Types of Misleading Supermarket Offers – and How to Spot Them
Supermarkets now offer us more choice than ever before, with fruit and veg available all year round, exotic spices and cuisines available in every store, and offer after offer tempting us to try new things. But having lots of supermarkets means that competition is high and each one tries to draw in customers with bargain deals, making it hard to work out how to get the best price on your shop.
This is made even more confusing when some supermarkets use slightly cheeky tactics to mislead customers about whether an offer is really saving them money or not. Sometimes, it can feel like you need a degree in maths to work out whether 1kg of rice is cheaper or more expensive by weight than the 700g bag and a misleading offer only makes this harder.
To help you identify whether a promotion really translates into a saving or not, we've rounded up the main types of misleading offer out there and how they can catch you out.
One of the main offers we all look for when we're wandering around the supermarket is cut-price products. It could be that you only ever try something new when it's cheaper than usual, or maybe you just keep your eye out for your favourites costing less than usual, but these are the offers we all love.
However, sometimes these offers can be misleading, making it seem like something is cheaper than usual when it is actually the same price, or even more expensive. Supermarkets sometimes raise the price of a product for a short period of time before it is put on offer, so the 'was' price makes it seem as though the 'now' price is a significant saving. To spot these offers, look out for price increases on your favourite products, they often indicate that a promotion will follow.
Multi-buy offers are the ones that let us stock up on all our favourite products for that little bit less, from 3 for the price of 2 packs of vegetables to 2 for £2 bottles of hand wash. Whether it's heading for the back of the cupboard or you're batching it up to freeze, you want to make sure you're getting the best possible price on bulk-buy offers.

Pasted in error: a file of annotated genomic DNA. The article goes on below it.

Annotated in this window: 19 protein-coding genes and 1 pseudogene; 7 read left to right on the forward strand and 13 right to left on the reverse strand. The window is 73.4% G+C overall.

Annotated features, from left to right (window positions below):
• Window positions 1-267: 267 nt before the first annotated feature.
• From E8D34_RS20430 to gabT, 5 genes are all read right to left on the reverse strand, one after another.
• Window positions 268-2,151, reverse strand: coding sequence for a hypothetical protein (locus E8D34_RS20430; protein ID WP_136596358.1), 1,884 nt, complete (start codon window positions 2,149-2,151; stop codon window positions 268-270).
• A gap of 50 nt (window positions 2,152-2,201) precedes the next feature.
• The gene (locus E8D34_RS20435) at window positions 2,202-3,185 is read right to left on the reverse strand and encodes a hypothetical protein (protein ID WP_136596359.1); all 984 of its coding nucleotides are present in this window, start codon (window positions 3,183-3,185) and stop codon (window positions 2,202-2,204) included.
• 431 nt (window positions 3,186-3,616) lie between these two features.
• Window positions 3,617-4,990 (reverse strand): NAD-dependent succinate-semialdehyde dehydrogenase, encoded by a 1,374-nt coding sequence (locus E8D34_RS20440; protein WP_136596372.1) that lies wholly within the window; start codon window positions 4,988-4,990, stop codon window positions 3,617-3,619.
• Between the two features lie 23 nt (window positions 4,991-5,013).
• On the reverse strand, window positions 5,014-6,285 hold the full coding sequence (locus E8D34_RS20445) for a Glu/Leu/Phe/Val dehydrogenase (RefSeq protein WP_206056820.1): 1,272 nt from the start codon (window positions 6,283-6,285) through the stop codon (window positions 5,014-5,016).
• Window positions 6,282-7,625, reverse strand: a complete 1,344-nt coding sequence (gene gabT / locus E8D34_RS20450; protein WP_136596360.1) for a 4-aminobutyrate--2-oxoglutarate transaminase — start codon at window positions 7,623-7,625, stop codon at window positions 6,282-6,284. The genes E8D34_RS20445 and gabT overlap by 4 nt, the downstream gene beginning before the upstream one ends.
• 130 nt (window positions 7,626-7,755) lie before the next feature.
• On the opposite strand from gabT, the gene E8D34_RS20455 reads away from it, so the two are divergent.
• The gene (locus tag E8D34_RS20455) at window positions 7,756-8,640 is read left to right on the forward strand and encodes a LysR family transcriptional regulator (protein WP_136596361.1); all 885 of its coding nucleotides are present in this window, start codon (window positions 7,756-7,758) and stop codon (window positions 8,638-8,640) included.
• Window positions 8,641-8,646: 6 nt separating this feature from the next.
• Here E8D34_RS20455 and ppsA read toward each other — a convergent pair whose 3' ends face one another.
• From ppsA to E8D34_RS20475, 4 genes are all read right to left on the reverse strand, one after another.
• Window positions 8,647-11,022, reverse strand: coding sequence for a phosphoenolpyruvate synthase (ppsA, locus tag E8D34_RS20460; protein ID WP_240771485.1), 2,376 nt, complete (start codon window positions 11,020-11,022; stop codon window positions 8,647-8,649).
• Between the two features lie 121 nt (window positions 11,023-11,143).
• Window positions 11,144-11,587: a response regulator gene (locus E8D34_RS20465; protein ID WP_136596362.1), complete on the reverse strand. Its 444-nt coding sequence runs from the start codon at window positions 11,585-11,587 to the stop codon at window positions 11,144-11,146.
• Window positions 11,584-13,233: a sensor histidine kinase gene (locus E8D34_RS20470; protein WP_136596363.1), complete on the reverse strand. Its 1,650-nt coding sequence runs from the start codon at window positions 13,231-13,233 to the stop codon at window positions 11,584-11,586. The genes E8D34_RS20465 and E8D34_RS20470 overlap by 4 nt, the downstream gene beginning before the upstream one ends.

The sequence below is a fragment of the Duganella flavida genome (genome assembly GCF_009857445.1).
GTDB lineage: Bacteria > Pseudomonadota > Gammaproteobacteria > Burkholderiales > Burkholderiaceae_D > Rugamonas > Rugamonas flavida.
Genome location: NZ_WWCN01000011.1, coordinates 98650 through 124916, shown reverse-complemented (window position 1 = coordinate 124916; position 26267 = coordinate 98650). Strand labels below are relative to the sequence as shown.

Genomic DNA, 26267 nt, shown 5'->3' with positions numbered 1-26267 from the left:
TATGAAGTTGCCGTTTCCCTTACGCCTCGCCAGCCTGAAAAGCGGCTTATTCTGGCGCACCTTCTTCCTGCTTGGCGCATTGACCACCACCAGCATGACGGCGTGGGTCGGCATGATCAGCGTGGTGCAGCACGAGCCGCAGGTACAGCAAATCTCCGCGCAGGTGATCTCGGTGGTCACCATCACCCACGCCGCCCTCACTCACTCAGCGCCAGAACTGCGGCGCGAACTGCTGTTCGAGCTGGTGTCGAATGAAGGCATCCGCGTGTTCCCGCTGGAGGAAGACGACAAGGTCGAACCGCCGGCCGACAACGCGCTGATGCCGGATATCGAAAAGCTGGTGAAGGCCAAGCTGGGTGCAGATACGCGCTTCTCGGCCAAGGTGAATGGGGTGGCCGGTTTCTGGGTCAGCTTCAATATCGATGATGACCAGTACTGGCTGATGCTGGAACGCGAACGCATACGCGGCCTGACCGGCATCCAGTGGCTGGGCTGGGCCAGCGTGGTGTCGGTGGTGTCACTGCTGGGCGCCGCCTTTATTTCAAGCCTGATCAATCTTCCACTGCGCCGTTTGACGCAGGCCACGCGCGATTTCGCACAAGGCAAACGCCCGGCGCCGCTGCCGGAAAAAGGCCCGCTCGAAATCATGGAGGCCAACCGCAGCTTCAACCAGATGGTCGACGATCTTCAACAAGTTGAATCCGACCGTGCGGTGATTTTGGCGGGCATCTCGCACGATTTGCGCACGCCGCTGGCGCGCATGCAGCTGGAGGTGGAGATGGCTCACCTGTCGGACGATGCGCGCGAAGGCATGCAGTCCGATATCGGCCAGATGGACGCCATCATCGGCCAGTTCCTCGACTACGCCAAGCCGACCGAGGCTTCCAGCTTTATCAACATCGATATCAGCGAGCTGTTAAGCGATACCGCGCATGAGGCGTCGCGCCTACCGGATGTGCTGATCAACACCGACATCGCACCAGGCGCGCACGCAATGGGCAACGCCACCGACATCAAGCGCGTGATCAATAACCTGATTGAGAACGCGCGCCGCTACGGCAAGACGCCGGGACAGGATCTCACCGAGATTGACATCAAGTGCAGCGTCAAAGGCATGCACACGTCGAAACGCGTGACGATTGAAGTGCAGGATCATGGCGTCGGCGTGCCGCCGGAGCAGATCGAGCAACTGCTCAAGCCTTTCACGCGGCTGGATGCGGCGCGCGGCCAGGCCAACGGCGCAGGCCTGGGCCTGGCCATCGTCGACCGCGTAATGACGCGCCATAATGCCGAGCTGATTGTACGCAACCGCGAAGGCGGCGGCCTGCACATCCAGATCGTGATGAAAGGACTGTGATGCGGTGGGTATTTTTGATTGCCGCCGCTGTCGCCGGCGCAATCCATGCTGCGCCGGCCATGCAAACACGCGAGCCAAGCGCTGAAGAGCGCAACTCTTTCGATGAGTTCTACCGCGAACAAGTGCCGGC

This is another area where you could get caught out, as prices are often raised for a short period before the offer. For example, something that is usually sold for £1 full price may have its price raised to £1.50 in the run up to a 2 for £2 offer, making it look like a saving has been made. With this kind of offer, the price is then returned to the original price of £1 following the promotion.
Multipacks and Larger Packs
When browsing the supermarket aisles, many of us will assume that a multipack offers a saving, in comparison to buying items individually. We also often assume that a larger pack will be cheaper per gram than a smaller pack would be, leading us to bulk buy items we use frequently. However, it's important to make sure that a multipack or larger pack is definitely the cheaper option before you decide to buy twice as much as you need. With fruits and vegetables, buying individual items by weight sometimes offers a bigger saving than buying a large multipack that only ends up going off in the fridge.
You can spot these misleading deals by looking at the price per weight on the shelf label. Each item will have one of these below the large price on the shelf label, giving you a much more accurate assessment of which item is the cheapest per gram or millilitre.
Whether it's Easter eggs or chocolate Santas, there are some items that experience a rush during certain seasons and a lull the rest of the year. Supermarkets often use your horror at seeing Christmas tinsel in August as a way to get the legal requirement for advertising products at full price out of the way, before seasonal reductions begin.
Items like Easter eggs are often put on sale at full price long before Easter, then prices are reduced throughout Lent to make it look like shoppers are saving money. To get real savings on seasonal products, try stocking up for next year just after the festive period, when seasonal items are often sold off with massive savings.
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